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Global media company MediaCom was so bowled over by the talent on display at their first returner initiative last week that they are busy drawing up plans to make sure they can offer several of the participants a route into the business.
Nancy Lengthorn, Head of Diversity, Inclusion and Future Talent, says the energy and buzz from the event was greater than from any other event she has been to. “Of all the events I have been to it had the highest energy,” she says.
But she admits that it was also an emotional day for her as a working mum with four children herself. “I spoke to lots of women. Some were asking about apprentice schemes. One lady had grown-up children and was doing digital media courses, calling herself the world’s oldest intern,” she says. “Some had 10 years or more in the industry. From a personal level I found that really upsetting and I told those who were looking at the apprentice scheme ‘I’m not letting you do that’. We will find something bespoke for them.”
The impetus for setting up the event on 18th May was “making sure we have the talent in the building” and boosting MediaCom’s gender diversity, although the firm has slightly more women than men [56% compared to 44%] and 42% of senior managers are female. It is keen not to stand still, though.
MediaCom took part in the recent Hire me my way campaign, advertising that it was open to talk flexible working during the recruitment process. “To really push that message that we welcome people who need flexible working we looked at returning mums. We had thought about advertising returner posts over the years, but we decided to tackle it the other way around and find people with the right mindset first who we could build a job around,” says Nancy.
MediaCom partnered with Successful Mums on the day to ensure they got people who were quite far along the journey back to work. “It was a pilot run to get the extra level of information we needed to provide something more bespoke,” says Nancy.
The company thought they might get one or two women who were ready for a gentle return to work through an offer of work experience. They were surprised, however, by the calibre of the people who applied. “It wasn’t just the experience and skillset, but the determination and grit. It was very overwhelming and impressive,” says Nancy.
Twenty five women took part, with half having a background in media or marketing, and the day was carefully structured. Nancy did an introduction and Successful Mums spoke about transferable skills and the fact that mums have developed new skills rather than lost old skills. The women were then split into groups and asked to work as focus groups on a client brief for children. “We wanted to illustrate to them straight away that they may have forgotten how certain systems work, but their core skills remain the same and that they could also provide extra insight on a live client brief,” says Nancy. “I was worried they might feel intimidated, but the noise was deafening.”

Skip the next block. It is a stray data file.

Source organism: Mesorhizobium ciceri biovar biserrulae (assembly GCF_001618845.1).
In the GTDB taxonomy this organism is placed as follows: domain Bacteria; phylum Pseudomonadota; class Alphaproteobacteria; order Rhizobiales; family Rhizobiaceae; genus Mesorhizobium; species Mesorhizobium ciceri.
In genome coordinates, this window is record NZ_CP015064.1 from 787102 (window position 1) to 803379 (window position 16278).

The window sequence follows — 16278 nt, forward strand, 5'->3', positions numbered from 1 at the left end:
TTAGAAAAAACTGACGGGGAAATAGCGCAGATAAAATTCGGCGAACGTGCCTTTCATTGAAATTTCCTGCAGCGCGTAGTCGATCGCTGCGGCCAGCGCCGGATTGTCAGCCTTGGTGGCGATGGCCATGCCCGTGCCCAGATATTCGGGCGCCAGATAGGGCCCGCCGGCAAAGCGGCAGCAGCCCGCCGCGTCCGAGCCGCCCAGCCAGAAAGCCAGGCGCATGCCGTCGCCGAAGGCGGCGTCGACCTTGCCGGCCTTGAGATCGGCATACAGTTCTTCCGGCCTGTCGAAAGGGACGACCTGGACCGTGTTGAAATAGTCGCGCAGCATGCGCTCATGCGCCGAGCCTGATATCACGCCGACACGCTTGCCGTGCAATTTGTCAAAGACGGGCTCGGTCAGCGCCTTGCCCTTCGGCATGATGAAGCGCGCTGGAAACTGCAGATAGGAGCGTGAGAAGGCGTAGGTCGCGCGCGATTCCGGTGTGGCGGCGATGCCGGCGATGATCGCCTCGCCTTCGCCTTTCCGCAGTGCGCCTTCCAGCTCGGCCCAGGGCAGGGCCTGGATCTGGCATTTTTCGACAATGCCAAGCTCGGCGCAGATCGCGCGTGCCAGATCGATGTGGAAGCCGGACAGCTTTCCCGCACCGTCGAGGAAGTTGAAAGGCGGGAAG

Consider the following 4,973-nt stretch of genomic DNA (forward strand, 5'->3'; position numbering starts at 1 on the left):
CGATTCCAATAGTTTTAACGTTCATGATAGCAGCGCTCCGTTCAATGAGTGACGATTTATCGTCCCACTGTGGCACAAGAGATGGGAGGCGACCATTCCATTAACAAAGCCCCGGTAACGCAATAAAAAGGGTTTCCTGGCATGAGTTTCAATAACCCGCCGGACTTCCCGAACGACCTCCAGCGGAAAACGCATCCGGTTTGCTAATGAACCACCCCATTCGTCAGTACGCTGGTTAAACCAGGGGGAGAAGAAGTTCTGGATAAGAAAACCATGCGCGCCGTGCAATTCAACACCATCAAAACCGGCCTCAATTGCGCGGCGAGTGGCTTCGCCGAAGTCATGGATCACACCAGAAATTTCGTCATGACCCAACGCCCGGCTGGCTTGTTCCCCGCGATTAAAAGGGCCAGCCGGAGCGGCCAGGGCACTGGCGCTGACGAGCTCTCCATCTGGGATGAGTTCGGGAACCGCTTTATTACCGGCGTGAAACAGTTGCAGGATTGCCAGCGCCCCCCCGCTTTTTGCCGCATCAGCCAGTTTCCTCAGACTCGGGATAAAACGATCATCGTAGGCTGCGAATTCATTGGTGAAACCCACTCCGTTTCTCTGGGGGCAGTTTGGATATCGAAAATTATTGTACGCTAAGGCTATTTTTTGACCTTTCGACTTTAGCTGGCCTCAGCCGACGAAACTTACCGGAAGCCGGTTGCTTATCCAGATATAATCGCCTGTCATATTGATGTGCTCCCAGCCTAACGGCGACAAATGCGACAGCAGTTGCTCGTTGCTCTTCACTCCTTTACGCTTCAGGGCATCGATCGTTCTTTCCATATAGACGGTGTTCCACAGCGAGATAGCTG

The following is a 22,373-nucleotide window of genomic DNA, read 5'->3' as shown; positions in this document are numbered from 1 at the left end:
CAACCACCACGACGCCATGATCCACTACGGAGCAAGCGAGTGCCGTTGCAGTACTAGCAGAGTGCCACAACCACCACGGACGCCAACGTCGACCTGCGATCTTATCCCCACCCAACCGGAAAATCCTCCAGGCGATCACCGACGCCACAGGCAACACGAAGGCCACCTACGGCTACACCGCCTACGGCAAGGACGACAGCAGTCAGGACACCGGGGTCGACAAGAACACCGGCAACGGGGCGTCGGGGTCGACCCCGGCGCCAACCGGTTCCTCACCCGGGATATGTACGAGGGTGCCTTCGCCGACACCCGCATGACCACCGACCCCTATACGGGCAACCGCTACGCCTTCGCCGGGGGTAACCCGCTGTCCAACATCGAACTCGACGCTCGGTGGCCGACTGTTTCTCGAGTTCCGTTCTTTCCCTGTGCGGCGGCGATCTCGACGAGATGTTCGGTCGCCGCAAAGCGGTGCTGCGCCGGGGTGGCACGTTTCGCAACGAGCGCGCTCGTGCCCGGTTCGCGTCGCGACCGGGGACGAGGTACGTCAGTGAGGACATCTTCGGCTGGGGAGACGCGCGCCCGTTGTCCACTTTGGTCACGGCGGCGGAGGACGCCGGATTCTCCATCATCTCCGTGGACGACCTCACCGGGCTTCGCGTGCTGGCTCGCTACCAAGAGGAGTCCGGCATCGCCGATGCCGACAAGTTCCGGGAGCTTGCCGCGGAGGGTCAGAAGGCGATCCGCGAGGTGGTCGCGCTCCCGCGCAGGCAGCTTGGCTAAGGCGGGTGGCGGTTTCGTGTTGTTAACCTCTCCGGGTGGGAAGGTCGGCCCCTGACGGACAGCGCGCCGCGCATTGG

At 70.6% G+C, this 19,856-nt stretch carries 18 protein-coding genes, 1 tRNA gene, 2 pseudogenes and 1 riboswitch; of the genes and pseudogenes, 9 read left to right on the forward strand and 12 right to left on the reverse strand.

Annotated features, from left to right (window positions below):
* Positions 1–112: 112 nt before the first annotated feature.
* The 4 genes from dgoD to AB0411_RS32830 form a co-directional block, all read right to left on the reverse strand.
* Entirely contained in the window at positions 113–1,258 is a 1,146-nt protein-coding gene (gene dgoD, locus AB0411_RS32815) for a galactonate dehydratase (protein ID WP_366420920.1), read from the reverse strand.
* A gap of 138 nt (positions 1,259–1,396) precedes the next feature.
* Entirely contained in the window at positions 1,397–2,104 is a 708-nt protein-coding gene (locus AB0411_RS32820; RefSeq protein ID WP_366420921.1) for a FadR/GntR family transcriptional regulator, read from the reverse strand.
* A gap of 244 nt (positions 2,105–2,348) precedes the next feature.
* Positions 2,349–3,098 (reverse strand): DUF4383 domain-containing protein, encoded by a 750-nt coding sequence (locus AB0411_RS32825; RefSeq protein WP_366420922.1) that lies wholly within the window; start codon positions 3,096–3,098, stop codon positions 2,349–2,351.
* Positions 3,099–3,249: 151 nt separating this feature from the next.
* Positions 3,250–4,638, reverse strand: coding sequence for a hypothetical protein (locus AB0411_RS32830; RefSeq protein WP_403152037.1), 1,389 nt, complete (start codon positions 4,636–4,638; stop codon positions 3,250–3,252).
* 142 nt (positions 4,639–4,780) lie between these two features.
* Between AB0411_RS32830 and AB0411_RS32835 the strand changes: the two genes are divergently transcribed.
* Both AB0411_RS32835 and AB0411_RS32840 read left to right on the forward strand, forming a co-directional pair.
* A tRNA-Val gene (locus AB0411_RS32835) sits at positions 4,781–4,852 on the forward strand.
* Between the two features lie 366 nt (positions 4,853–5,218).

At lunch MediaCom’s chairwoman Karen Blackett spoke about her own experience as a single parent and this was followed by a Q & A with MediaCom employees. “By the end we felt like a family. It was a safe space where the women felt they could chat informally and confide in each other,” says Nancy, adding that there was lots of number swapping at the end and that speakers made a point of sharing photos of their kids and jokes about being a working mum to put participants at their ease. The questions asked were, she adds, perhaps a reflection of the state of the industry. There were many about guilt and about possible resentment over working part time. “They assumed they were a liability,” says Nancy. Several had had negative experiences.
She hopes it was a positive experience for the women. “People did seem to skip out,” she says. That was despite at least three admitting they had been so lacking in confidence that they had been in tears before they got there and one reporting her husband had virtually pushed her onto the train to attend the event.
Nancy, whose passion for running regular events in the future is clear, hopes other media agencies will see the benefits of looking at returners. “It’s a very competitive industry and there is such a wealth of talent around,” she says. “I’m a mum and with every child I have had I know I have become more focused. To ignore this huge group of talent which is twice as focused seems crazy.”